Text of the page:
By Norm Crerar USGTF Contributing Writer Vernon, British Columbia

I have been teaching skiing for 50-some years. I have been playing the bagpipes for 10 years and have just started teaching beginners. I take golf lessons. I speak English, of the Canadian variety, but have to admit that I become stumped and agitated with the language of teaching.

It was traditional to teach bagpipes through canntaireachd (pronounced can-ter-act). This is a Gallic word meaning “chanting.” Before music was written as it is today on paper, with lines and notes, the instructor would sing the notes using distinct sounds for the different notes, grace notes and embellishments. Master and pupils would spend hours sitting together singing tunes to each other. Nowadays, people learn with sheet music, and canntaireachd is still used by some gifted and experienced instructors to support the acquisition of lyrical flow.

When I started teaching skiing, the manual was6” by 8” by ¼” thick, and half was in French and half in English (Canada’s two official languages). The manuals of a few years ago were three-ring binders two inches thick and needed a set of wheels to haul them around. Happily, today you can log on to the instructor website and find the latest digital copy. The old thick manuals were updated every two or three years due to the simple fact of the time lag brought about by writing, editing, picture editing and then printing. Today, the digital copy can be changed very quickly, but this brings on the language of teaching, as the amount of material is never-ending and quite often the “subject-matter expert” (SME) is a Ph.D. who can’t use 10 words where he/she thinks 100will fit better. Skiing is simple: stance and balance, left turns and right turns!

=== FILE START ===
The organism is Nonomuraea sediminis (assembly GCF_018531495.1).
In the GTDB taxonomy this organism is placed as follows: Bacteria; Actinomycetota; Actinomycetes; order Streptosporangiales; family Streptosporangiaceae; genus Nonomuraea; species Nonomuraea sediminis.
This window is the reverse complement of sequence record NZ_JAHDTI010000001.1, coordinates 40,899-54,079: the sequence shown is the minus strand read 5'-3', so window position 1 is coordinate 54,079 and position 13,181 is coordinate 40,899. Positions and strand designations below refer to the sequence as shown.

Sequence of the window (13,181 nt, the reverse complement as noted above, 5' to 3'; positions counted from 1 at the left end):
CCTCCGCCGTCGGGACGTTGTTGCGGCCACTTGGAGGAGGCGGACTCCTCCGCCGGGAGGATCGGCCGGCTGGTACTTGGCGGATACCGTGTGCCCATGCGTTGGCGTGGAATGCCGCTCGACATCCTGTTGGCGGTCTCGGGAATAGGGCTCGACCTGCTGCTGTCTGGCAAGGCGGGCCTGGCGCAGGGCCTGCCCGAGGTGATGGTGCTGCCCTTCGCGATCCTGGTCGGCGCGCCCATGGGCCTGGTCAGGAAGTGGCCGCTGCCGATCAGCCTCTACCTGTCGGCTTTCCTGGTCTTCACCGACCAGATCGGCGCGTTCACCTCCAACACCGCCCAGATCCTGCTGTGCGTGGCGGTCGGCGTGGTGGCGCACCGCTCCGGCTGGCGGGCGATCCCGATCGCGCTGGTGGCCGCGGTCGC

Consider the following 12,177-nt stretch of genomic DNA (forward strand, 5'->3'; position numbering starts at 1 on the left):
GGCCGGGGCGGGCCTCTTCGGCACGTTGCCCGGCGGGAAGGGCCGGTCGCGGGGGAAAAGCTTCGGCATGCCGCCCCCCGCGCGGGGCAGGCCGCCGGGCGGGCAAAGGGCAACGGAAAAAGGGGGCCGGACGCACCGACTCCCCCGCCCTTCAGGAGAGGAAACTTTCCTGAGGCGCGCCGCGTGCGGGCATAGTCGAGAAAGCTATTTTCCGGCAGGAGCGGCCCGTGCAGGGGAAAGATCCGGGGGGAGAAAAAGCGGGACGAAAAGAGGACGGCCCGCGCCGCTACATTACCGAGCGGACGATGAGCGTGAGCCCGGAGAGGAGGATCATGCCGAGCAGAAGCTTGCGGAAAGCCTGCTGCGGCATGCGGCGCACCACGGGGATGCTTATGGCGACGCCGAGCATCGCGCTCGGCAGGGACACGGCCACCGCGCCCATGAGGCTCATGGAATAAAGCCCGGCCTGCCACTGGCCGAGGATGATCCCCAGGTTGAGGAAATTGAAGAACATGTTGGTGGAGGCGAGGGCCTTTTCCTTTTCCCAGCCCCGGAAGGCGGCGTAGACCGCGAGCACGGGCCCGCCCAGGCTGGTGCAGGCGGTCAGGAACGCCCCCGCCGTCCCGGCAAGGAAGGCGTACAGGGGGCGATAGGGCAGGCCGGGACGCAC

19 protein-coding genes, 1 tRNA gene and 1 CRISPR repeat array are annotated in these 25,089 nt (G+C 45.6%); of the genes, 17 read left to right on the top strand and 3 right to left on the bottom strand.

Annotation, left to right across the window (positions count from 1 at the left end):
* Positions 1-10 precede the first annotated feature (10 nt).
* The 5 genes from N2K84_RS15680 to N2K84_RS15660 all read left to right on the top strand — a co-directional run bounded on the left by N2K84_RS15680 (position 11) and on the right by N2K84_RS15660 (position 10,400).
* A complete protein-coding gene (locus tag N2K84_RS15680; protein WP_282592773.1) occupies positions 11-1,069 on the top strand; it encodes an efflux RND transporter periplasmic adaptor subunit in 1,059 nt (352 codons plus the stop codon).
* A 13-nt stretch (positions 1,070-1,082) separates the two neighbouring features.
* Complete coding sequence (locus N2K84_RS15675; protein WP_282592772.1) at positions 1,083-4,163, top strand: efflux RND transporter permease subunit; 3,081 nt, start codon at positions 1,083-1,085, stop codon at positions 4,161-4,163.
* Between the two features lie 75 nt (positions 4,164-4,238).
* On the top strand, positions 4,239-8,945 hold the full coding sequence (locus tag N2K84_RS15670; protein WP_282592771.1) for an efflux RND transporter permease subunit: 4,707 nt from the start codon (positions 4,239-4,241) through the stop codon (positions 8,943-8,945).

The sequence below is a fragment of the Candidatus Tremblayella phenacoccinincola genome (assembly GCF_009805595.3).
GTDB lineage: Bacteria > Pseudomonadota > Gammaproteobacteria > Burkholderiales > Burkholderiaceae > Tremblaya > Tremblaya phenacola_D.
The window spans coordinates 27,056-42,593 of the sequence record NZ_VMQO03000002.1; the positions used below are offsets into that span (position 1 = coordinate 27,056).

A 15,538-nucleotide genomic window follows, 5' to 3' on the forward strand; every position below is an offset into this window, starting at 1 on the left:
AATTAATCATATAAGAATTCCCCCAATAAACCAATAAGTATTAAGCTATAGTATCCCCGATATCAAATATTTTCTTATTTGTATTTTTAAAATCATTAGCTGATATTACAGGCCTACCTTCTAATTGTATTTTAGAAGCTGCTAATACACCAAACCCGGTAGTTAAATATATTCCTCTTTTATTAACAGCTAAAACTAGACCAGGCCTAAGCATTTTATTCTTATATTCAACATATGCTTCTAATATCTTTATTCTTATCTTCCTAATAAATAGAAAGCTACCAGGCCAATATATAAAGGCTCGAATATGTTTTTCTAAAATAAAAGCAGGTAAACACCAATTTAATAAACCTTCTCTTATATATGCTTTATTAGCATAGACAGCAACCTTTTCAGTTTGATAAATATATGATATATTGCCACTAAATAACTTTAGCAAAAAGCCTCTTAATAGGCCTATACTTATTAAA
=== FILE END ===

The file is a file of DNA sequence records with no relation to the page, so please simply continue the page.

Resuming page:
Where we live, golf ends in October and doesn’t start again until the end of April. We have a lot of time to watch the Golf Channel, professional tournaments, and the constant barrage of free lessons that pop up on our computers. With the tournaments and lessons come the “subject-matter experts” and their confusing language! Why is it that the broadcasters from the European Tour, and there are usually two, speak quietly and from time to time, while the PGA broadcasts seem to have 20 people online and some-one is talking all the time?

Don’t they realize they are on television and we can see what is going on and not radio, where constant chatter is needed to fill the void? Constant analysis and over-analysis. “His stance was closed and he was 50 percent on his back foot, therefore changing the swing plane from single plane to double plane; he came over the top, the swing was outside-to-in, his grip was strong but swing was weak, his hip wasn’t cleared in time for his head to stay steady and all was caught on the Konica Minolta Biz Hub Swing Analyzer at 38,000 frames per second!”

I am trying to learn this language of “Golfinese.”Perhaps I will just start the day by putting a few balls into the hole on the practice green, then a few chips, a few pitches, then back up a bit and hit a few longer shots.

Stance and balance swing easy, put the ball in the hole. Who really needs an SME or a Konica Minolta Biz Hub Swing Analyzer anyway!
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